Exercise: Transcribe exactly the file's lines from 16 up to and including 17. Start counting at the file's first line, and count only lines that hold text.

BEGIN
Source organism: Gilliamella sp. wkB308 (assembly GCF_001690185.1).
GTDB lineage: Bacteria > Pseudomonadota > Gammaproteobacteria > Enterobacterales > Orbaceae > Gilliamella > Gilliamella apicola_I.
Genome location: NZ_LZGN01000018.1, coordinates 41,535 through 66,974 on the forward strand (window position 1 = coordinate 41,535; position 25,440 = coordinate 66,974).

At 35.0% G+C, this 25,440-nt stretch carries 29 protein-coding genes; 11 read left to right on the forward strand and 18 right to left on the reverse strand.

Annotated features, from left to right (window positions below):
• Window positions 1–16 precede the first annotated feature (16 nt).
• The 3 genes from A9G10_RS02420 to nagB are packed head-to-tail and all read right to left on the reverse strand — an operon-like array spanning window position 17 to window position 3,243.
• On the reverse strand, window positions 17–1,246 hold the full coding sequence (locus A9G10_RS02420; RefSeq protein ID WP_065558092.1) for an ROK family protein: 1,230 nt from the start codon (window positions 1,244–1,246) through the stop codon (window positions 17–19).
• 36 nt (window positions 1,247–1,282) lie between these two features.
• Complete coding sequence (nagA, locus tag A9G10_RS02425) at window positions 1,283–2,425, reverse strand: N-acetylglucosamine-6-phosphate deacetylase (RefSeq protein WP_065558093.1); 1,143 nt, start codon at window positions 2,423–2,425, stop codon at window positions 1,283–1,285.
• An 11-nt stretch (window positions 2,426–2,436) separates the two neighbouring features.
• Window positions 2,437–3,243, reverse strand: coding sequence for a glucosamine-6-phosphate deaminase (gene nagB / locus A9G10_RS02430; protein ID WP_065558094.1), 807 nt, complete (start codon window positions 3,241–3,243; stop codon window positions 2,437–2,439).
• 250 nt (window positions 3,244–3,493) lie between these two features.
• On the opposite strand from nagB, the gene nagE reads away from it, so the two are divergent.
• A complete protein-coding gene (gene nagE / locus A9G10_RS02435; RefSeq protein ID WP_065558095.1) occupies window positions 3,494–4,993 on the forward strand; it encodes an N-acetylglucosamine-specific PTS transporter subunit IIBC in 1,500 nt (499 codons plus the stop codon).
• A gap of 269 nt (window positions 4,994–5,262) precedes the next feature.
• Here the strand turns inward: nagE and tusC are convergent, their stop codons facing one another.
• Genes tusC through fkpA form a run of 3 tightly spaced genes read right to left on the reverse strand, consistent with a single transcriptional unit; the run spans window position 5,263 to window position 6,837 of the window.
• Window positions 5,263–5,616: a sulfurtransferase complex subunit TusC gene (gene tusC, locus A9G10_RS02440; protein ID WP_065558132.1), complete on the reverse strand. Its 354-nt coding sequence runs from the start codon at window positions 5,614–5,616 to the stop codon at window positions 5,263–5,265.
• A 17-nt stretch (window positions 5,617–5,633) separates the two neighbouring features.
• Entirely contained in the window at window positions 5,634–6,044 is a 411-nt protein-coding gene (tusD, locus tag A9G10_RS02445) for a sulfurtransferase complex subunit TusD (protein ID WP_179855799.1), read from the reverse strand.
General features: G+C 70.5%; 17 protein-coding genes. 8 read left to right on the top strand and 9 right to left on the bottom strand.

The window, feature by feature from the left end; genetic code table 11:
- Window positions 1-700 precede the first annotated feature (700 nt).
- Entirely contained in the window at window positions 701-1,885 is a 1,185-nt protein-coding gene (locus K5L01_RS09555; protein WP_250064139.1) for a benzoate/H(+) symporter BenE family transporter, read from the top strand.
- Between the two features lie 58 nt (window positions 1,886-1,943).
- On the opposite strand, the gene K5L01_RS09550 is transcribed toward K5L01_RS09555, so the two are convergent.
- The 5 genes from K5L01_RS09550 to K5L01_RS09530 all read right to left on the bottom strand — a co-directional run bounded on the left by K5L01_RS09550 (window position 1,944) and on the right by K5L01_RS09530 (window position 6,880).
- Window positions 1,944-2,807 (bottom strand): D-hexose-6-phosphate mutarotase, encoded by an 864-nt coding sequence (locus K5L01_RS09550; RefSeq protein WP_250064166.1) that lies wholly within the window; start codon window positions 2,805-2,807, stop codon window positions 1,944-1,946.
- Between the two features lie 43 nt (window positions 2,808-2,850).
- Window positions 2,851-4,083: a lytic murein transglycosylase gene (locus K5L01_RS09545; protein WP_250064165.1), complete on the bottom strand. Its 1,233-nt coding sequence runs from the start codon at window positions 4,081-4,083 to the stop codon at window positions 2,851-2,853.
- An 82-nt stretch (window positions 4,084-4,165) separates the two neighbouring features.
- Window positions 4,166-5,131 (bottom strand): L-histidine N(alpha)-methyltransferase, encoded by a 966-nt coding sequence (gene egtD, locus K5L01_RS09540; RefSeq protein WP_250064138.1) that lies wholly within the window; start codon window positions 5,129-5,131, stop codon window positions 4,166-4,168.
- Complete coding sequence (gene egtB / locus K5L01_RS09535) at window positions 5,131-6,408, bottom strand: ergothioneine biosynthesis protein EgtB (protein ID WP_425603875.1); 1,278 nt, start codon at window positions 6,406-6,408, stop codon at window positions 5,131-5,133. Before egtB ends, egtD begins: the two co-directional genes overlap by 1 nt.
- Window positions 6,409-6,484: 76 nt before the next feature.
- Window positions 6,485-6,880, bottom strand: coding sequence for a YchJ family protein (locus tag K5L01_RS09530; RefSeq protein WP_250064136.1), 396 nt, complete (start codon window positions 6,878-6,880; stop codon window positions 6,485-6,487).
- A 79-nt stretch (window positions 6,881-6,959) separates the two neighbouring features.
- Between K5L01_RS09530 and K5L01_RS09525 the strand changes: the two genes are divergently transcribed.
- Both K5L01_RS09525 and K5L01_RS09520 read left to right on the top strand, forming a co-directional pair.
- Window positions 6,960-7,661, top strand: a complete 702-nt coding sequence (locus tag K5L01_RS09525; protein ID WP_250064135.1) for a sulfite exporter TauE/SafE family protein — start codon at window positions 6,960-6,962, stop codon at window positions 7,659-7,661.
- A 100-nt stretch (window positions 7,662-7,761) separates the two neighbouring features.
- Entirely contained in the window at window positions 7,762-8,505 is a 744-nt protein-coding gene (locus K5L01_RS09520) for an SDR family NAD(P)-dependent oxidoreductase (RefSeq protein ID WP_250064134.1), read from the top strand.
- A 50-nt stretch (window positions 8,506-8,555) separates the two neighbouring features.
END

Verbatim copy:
• A gap of 269 nt (window positions 4,994–5,262) precedes the next feature.
• Here the strand turns inward: nagE and tusC are convergent, their stop codons facing one another.